However, BD in France has a dirty secret. The sad truth is that most albums are bought because they make nice gifts. Compared to most TPBs, mainstream BDs are elegant and costly objects: hardcover, 48 pages of thick glossy paper, fit for a good rendering of colors. They look good, they are well-crafted. They are respectable. These material characteristics go a long way into explaining the status of BDs in France. Richard Reynolds, an American academic working on super-heroes (Super-heroes, a Modern Mythology, 1992) once noticed that some of the impact ofThe Dark Knight Returns and Watchmen in their TPB editions could be attributed to the fact that the books looked good. As he puts it “the bid for increased mobility is apparent as soon as you pick up a copy of the perfect-bound paperback reprinting of either title” (p.96). This effect holds true even when all BDs have these characteristics. It might be added that the word “album” originally referred to children’s books, and contemporary BDs are indeed standardized descendants of those, which is also a factor of acceptance.

Thus, BDs make great gifts, but they also have some snob or counter snob value. The perception of the medium started to change in the late 60s, but it still belongs to a distinct group of non-threatening but not wholly respectable subcultures, together with science fiction novels, for example. Since BDs are expensive (around 12-13€ for 48 pages), they lead themselves easily to a kind of fetishism: you buy one to read it, of course, but also to display or lend it. This is true of most cultural objects: you rarely buy them just for their content, but since the price of the average album is so high, related to the time it takes to read it, its material characteristics actually prevent people from buying them to get a good read. Case in point: you will frequently find in large book shops people reading BDs they will not buy, thus consuming them with no consideration for their fetish values. This may sound marginal, but it is a widely accepted mode of consumption, and some of these book shops have gone as far as to install chairs for these in-store readers. It is also worth noting that BDs are present in large numbers in (most) public libraries, thus providing another inexpensive way to access them. While the sales figures for mainstream BDs are impressive right now, and the sector is still growing, there is no doubt that they are too expensive to be as popular as they could be.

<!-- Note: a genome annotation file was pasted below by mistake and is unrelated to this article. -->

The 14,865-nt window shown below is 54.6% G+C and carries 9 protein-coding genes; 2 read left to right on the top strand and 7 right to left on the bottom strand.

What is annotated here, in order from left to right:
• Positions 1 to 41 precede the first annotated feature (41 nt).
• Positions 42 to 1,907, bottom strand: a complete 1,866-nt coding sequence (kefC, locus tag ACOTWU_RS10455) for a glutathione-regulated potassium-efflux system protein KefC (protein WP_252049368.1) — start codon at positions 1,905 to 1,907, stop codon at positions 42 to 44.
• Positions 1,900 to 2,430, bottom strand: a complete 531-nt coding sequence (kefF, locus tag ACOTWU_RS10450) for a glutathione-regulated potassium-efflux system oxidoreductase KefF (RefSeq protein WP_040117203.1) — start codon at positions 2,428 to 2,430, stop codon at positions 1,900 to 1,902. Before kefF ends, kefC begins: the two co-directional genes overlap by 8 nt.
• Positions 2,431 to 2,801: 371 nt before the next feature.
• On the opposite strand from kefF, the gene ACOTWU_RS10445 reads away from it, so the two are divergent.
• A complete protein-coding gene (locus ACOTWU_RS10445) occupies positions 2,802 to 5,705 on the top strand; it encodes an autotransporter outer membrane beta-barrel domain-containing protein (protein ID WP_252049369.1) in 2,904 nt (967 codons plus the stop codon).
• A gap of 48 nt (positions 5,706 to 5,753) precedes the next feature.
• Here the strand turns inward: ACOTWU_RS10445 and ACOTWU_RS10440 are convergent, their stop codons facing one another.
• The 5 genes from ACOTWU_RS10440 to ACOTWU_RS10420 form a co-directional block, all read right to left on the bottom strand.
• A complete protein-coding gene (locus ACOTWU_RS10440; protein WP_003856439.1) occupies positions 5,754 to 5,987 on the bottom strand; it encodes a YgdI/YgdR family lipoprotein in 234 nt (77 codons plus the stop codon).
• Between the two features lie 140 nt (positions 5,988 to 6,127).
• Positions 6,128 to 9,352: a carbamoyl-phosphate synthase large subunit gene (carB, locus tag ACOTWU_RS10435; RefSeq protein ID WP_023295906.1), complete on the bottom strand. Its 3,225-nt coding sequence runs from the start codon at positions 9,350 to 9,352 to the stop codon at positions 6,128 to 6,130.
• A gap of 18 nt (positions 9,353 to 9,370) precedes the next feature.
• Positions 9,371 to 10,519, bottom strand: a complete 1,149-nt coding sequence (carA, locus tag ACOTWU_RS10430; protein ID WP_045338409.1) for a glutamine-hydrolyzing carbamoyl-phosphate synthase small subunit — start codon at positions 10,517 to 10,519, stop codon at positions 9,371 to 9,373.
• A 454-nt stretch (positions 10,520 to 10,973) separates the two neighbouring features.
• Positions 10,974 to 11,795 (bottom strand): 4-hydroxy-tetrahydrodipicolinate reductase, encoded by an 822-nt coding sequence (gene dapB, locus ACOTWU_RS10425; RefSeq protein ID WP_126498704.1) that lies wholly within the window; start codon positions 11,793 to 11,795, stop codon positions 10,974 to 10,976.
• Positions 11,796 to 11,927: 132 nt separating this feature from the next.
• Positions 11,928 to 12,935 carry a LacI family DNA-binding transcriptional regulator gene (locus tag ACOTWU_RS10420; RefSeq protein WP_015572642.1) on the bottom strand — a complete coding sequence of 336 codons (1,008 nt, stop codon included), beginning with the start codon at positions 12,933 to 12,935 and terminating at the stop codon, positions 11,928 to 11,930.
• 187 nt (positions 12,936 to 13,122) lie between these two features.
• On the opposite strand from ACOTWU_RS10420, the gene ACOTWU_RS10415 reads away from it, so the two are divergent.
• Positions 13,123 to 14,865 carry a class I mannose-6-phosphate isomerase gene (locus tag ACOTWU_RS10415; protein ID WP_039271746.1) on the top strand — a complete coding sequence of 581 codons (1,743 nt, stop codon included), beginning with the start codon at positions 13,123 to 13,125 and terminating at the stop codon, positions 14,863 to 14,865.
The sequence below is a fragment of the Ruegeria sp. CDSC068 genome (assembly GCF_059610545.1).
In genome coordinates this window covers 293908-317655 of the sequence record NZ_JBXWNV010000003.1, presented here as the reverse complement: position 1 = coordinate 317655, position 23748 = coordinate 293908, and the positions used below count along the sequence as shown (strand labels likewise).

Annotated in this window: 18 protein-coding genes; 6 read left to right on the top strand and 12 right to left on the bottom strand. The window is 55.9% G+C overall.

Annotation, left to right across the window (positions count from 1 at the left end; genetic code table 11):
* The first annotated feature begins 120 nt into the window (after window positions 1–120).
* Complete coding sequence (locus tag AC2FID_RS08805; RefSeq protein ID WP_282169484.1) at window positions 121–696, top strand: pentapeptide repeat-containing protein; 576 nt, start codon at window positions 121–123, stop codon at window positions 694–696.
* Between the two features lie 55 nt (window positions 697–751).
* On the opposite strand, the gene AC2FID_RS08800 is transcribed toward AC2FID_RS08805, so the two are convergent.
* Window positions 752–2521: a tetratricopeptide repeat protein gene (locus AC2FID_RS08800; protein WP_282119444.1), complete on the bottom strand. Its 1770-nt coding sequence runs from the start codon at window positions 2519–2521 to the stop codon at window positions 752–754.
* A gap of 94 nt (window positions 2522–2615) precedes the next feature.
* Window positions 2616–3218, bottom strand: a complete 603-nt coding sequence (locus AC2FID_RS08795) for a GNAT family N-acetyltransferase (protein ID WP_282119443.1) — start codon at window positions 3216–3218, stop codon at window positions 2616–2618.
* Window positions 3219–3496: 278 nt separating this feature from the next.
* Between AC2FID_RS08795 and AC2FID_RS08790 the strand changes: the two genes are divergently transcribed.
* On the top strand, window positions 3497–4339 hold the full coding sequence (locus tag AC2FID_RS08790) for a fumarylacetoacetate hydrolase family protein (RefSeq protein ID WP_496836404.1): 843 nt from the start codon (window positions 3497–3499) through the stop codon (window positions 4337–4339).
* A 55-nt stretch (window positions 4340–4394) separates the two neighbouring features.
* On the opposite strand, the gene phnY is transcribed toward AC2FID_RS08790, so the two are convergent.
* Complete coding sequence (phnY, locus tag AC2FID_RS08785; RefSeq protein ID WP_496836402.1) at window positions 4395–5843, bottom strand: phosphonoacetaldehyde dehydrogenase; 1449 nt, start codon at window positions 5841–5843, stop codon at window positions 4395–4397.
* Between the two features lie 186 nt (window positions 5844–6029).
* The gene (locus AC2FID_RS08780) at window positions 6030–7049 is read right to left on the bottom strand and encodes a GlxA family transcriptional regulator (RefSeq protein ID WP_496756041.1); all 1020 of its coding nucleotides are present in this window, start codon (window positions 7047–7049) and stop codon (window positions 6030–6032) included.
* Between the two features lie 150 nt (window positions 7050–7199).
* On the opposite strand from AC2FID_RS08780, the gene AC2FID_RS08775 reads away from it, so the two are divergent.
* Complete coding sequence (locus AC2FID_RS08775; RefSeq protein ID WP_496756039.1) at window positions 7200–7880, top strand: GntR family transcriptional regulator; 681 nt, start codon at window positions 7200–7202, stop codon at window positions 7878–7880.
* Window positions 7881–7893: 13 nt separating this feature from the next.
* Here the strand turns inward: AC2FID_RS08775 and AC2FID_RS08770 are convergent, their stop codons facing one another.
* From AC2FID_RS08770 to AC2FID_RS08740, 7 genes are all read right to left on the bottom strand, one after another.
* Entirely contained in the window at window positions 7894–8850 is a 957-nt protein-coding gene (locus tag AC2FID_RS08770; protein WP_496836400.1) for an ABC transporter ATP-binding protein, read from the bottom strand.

Mangas are cheaper. They have also been gaining a lot of volume and popularity over the last few years. I do not feel qualified to provide more than general remarks about them, but while it is true that French editors and readers are catching up, they still represent a mere fraction of the field: since they do not have the gift-value of classical albums, they tend to be very far from the top-sellers. While most of them are published as the usual black and white booklets, a real legitimating process is taking place and notable mangakas (manga creators), from Tezuka to Taniguchi, are made available in better bound and better printed volumes, targeting an audience of intellectuals looking for authors and not for series or characters. The European album is used as the model for legitimate consumption.